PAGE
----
John Sydenham Furnivall: An Unknown Institutionalist
Neale, Walter C., Schaniel, William C., Journal of Economic Issues
John Sydenham Furnivall was a British colonial administrator in Burma from 1900 to 1921 and then studied colonial administrations during the two decades between the world wars. Although he had never heard of American institutionalism, he arrived at a view of how third world societies had been affected by European imperialism that was so close to institutionalism that we may happily adopt him as one of us (Viar 1993). We write this note to introduce him to a wide audience of institutionalists and sympathizers.
For well over a century there has been a rarely examined assumption that economic development will increase welfare, which will then increase a people's power to control their own affairs (autonomy). In the nineteenth century the sequence was called preparing people for self-government and eventual independence. Today we commonly hear remarks to the effect, "If they establish the appropriate market institutions, then development, welfare, and democracy will follow." Furnivall argued that, contrary to this general belief, the causal sequence ran from autonomy through welfare to development (1956, 1944). (1)
In this note we emphasize three aspects of Furnivall's argument: first, the development of a model of the dysfunctional "plural societies" that often resulted from western rule in the third world; second, the argument that economic development depends upon the achievement of welfare; and third, the argument that only if the adversely affected peoples themselves have autonomy--that is, the political power to develop their own criteria of welfare--will they be able to develop economically.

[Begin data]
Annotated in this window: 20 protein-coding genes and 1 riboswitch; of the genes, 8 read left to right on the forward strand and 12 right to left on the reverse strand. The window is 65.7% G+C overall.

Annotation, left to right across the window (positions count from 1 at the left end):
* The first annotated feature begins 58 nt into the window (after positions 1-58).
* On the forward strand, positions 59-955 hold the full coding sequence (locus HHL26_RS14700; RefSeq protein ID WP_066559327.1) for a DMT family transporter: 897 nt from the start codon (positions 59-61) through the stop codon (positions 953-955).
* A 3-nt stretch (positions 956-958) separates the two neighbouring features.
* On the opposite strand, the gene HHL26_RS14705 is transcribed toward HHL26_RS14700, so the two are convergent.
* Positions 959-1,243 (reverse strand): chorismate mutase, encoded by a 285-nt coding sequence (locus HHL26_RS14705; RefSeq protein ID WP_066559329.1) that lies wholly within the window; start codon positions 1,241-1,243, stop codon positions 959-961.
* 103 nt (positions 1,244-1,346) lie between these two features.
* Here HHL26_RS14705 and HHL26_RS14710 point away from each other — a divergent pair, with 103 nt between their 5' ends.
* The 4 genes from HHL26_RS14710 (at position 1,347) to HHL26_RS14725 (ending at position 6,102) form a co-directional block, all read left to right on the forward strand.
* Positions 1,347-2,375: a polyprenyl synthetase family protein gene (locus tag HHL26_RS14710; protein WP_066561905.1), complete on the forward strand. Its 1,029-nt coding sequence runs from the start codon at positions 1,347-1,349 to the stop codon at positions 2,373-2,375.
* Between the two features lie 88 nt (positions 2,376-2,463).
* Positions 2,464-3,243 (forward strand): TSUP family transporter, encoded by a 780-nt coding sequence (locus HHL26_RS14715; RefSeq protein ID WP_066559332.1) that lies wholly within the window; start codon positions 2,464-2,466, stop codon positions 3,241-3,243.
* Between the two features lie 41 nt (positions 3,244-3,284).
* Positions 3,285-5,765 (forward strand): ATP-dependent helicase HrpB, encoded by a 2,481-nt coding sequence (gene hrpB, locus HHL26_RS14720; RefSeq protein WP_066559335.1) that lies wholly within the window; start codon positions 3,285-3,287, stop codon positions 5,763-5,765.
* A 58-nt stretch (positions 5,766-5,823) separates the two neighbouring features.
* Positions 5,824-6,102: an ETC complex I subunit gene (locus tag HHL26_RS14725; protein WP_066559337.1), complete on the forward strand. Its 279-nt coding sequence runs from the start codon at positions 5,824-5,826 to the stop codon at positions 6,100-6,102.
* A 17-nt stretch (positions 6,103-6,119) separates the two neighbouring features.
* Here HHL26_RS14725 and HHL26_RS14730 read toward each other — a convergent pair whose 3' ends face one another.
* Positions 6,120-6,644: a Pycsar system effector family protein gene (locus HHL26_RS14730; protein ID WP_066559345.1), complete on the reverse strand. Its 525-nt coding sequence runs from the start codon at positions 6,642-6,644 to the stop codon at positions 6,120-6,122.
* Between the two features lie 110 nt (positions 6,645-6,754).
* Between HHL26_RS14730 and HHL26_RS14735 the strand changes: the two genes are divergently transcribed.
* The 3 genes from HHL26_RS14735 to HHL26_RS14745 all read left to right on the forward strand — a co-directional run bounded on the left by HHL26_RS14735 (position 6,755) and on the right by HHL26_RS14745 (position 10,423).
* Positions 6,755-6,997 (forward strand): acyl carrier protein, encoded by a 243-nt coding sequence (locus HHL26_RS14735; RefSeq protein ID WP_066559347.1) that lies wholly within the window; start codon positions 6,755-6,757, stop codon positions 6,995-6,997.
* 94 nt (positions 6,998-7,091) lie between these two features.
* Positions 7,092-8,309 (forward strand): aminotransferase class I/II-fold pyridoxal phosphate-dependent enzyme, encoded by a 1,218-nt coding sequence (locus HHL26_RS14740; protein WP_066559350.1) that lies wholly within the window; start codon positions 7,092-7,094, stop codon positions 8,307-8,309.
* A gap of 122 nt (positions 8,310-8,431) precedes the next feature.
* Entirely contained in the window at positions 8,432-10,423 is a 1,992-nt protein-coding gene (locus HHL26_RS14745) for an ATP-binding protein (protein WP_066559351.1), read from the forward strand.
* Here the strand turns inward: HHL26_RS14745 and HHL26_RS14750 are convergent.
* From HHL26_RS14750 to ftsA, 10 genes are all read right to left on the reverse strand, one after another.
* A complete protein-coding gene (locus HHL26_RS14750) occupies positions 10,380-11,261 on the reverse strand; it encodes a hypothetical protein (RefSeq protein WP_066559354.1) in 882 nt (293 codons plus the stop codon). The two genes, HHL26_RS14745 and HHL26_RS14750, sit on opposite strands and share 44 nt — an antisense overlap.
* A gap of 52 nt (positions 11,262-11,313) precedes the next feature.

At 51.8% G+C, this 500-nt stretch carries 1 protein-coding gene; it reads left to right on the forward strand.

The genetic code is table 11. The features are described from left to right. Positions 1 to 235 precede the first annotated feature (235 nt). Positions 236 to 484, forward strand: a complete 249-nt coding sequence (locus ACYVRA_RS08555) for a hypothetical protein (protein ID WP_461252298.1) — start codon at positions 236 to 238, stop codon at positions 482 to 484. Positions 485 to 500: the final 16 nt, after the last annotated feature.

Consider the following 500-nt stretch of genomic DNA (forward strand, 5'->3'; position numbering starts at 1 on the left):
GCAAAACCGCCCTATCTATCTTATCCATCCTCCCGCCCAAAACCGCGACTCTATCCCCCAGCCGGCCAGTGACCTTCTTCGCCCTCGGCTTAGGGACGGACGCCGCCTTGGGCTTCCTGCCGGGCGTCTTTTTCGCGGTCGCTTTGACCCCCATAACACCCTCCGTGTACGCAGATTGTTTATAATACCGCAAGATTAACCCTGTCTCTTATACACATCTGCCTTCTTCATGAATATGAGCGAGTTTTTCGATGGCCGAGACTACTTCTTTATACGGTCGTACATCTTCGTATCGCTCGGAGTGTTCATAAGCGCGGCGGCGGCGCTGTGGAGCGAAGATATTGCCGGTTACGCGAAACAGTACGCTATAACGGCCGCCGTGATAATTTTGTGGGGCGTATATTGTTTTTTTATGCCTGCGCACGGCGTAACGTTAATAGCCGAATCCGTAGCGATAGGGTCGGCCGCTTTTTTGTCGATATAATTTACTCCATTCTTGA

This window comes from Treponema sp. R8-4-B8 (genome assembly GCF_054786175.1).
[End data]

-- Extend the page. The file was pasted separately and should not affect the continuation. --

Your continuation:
Furnivall's Principles of Economic Progress
Furnivall began with the traits of what he called "tropical economy"--or what we shall call colonial economies (most of which were tropical or close to it). Furnivall postulated that there are three principles of economic progress. First, there is the survival of the cheapest (we quote at length):
Everyone would pay twopence rather than threepence for the same thing; that is rational, a matter of universal common sense....but at the same time, unless kept under control, it reduces costs by eliminating all human qualities that are not required to maintain life.
A second principle...is the desire of gain....That also is natural....Everyone ordinarily wants threepence instead of twopence....a principle that all accept as rational....It is a condition of economic progress, because it checks the tendency toward the degradation of human life inherent in the principle of survival of the cheapest....[But] the desire for gain tends to subordinate all social relationships to individual economic interest, and, unless kept under control, leads...to general impoverishment.
.... The two basic principles of economic progress are supplemented by a third: that progress is conditional on the observance of certain social obligations. These obligations are not natural, and cannot be justified by universal common sense. They can indeed be justified rationally, but only to members of the same society. (290-91, italics added)
In short, least cost and profit motive are tolerable, perhaps even admirable, only if and when they are limited by a social will that reflects the values of a society.
European conquests produced "plural societies" in which different cultural groups co-existed within the same geographical area under the same formal authorities. Furnivall called the cultural groups ethnic because, in the societies that Furnivall studied, the groups were of different gene pools; but their different cultures, not inherited traits, are the only differences to which Furnivall made reference in his argument.
Today Furnivall's choice of terminology seems confusing, but it is now built into the literature. His plural society is not a "pluralistic society" as the phrase is often used in the United States today, although the terms are related. …